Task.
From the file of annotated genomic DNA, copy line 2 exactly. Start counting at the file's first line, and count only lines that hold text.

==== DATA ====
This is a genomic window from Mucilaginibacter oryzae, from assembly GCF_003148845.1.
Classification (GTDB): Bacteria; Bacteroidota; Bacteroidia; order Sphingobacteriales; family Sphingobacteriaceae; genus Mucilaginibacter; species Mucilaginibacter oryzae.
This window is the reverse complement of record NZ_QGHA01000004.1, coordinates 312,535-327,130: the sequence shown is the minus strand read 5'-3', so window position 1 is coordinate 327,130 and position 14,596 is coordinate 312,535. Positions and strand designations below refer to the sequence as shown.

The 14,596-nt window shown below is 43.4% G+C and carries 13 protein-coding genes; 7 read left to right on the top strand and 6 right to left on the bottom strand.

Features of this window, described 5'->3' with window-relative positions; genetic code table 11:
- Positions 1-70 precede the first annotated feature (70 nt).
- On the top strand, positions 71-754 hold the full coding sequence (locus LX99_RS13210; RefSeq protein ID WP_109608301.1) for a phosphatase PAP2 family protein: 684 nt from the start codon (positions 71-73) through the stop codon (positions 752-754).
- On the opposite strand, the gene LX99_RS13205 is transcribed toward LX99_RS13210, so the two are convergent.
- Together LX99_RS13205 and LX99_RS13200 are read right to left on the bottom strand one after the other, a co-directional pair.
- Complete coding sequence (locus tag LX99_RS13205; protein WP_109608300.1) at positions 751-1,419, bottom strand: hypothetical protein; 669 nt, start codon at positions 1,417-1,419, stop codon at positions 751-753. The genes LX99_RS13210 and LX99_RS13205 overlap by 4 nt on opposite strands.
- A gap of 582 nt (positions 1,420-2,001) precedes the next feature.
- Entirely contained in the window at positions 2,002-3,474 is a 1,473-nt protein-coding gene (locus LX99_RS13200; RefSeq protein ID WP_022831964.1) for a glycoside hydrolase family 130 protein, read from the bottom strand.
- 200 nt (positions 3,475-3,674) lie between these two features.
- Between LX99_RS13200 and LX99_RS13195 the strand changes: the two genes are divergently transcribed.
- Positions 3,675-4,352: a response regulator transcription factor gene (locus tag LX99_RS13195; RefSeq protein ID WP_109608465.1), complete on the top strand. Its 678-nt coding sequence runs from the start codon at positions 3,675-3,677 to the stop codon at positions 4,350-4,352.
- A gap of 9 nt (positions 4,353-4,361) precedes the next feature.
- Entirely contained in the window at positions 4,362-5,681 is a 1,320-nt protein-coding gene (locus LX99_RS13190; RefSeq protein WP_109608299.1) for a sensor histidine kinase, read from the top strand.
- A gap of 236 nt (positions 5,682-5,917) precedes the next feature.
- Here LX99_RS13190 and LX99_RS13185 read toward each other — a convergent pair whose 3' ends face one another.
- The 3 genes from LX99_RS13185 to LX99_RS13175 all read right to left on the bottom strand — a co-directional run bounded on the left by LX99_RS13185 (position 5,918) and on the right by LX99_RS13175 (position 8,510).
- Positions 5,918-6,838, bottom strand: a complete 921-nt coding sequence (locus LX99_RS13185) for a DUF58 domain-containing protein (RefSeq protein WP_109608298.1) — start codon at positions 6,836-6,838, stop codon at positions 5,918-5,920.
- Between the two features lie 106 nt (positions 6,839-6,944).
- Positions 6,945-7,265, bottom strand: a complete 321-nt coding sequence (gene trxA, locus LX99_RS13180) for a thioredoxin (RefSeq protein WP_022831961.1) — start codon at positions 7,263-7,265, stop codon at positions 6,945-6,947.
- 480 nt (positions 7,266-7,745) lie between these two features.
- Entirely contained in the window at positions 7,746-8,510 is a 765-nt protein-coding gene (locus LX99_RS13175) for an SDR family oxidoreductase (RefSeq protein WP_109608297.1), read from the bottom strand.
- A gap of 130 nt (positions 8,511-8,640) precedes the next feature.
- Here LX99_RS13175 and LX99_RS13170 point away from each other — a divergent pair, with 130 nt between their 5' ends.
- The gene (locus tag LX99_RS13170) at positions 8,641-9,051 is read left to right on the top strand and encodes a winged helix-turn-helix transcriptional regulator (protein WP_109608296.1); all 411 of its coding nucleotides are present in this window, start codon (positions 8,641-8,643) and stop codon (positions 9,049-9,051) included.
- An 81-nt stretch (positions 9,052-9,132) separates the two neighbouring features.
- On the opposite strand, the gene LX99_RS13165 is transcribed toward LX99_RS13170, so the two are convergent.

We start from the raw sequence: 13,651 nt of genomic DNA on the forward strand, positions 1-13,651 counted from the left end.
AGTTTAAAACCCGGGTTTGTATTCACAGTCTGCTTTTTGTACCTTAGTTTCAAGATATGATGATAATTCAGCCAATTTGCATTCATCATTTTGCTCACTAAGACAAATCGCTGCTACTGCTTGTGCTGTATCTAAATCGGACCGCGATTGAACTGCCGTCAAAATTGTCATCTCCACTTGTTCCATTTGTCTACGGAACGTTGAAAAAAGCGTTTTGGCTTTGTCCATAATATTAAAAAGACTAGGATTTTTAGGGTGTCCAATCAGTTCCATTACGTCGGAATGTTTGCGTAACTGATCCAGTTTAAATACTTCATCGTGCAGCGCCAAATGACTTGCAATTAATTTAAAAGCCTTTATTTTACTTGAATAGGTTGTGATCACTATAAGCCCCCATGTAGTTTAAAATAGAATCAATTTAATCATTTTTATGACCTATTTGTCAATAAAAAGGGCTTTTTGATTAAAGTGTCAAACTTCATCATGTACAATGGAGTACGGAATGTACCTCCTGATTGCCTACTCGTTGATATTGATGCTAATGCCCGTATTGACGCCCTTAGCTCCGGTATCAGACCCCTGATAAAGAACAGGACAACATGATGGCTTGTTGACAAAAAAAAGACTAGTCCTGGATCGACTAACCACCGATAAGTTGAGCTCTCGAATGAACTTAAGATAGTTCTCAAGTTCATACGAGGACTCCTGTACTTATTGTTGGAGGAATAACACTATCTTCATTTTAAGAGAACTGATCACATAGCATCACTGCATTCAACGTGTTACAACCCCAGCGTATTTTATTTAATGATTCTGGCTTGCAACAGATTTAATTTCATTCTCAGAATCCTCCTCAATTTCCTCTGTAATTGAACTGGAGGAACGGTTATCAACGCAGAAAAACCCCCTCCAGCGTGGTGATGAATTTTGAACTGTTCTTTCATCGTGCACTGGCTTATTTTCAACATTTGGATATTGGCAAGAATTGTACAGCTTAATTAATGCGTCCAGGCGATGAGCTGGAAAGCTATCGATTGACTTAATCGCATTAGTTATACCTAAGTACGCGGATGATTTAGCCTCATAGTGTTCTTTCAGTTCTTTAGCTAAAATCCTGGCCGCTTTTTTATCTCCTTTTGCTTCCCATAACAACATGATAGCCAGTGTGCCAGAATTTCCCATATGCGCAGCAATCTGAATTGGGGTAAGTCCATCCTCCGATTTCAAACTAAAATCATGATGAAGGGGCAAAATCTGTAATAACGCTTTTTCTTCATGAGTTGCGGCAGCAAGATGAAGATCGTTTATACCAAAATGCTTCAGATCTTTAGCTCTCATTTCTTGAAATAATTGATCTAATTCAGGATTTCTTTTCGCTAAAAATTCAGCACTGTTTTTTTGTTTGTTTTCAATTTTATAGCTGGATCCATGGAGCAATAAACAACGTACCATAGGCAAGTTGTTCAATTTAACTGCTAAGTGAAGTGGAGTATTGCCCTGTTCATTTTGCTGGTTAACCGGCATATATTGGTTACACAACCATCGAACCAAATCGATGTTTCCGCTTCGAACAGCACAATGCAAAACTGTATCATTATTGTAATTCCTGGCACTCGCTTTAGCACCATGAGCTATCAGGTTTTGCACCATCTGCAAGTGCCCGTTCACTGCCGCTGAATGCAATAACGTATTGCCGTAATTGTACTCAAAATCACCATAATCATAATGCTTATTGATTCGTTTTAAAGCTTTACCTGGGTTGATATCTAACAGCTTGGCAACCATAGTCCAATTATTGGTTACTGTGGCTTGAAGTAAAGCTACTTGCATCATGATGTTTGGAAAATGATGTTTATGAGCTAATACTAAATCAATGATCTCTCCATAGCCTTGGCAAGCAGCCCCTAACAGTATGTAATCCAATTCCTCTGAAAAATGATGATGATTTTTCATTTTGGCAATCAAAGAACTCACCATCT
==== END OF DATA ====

Classification (GTDB): Bacteria; Bacteroidota; Bacteroidia; order Sphingobacteriales; family Sphingobacteriaceae; genus Mucilaginibacter; species Mucilaginibacter oryzae.